My GP ( I think that’s your primary care Dr) is a fab lady. I go every month to have a chat, literally! When I was being diagnosed she went out of her way to send me to anyone she thought would help. Also she supported me in my medical retirement and benefit claims. At the hospital my pain Dr is a great guy, knowledgeable and listens, he once told me he would like to peg me out in a vat of steroids and take me out when I was brand new again. The rest of the pain team is brill too! My rheumy who I adored left last year, he was head hunted. He used to discuss my results explain MRI pics etc and treated the whole of me. The new guy I met in July after two locums seems ok, treated me like a person and discussed treatment.
    Orthopedics don’t know what to do with me, I am an anaesthetic risk so they won’t operate and I wanted to slap the condescending man from muscoskeletal.
    So I consider myself blessed.
    Hugs xx

    • chronicrants says:

      That sounds like an interesting mix, Lorna. It’s a shame you have a few not-so-great ones, but it also sounds like you have some incredible doctors on your team – yay! Congratulations 🙂

  3. Karen J says:

    I hope that the original “long wait to see him” doesn’t equal “long waits to see him *again*”! (punctuation overdose, anyone?)


    • chronicrants says:

      Unfortunately, it’s worse this time around. The original appointment took 6 months to get. The 3 month followup took 5 months to schedule. Now I should have another 3 month followup, but his first available is in April!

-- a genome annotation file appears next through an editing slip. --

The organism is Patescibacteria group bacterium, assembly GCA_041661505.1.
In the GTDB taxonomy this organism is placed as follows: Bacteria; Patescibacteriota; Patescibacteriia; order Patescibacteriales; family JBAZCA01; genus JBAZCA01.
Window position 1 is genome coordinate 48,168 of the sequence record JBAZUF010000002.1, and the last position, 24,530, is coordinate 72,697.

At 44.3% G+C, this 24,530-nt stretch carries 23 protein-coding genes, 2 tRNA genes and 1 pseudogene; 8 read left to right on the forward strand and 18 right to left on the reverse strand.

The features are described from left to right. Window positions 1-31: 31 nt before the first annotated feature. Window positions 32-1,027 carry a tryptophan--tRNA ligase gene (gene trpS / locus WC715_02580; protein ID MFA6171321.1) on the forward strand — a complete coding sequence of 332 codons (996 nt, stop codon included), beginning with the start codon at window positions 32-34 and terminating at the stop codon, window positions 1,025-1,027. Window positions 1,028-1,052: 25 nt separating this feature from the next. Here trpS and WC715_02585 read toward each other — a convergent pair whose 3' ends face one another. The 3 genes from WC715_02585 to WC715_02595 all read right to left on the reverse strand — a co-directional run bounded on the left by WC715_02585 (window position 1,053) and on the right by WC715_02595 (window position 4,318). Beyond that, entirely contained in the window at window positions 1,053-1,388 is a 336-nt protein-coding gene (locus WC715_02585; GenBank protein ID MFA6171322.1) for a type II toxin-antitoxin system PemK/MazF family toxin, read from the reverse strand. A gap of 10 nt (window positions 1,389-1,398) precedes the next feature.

• Karen J says:

        Oh, I’m sooo sorry to hear that!
        I guess even the “good” doctors have to work with “broken” systems, eh?

      • chronicrants says:

        Well, in this case the problem is that he’s so popular. Also, he only sees patients a couple days a week because he does research the other days. It’s easy to see the not-so-good doctors because there’s no demand. But the good ones have a waiting list.

  4. […] I left my doctor’s office the other day, he asked if he could discuss my case in their case study session. He promised he […]

  5. stuckintexas says:

    I just saw a new pulmonologist this week. I was full of high hopes. They’ve been dashed.

    He was very disinterested in anything I had to say, kept mentioning how he’s the top doc for my condition, but he doesn’t agree I have the condition. It would be great if that were true, but after 5 years and several other pulmos, it’s him that’s wrong.

    As an aside – did you know people live to be 30, 40, even 50 years old without knowing a pulmonologist from a urologist, an endocrinologist from a neurologist? What a life!

    • chronicrants says:

      I’m sorry to hear that SiT! Did he give any reason for suggesting all of the previous docs were wrong?

      I’m always amazed by the concept of *not* seeing specialists constantly. How great that must be!

  6. […] What it means to have a respectful doctor […]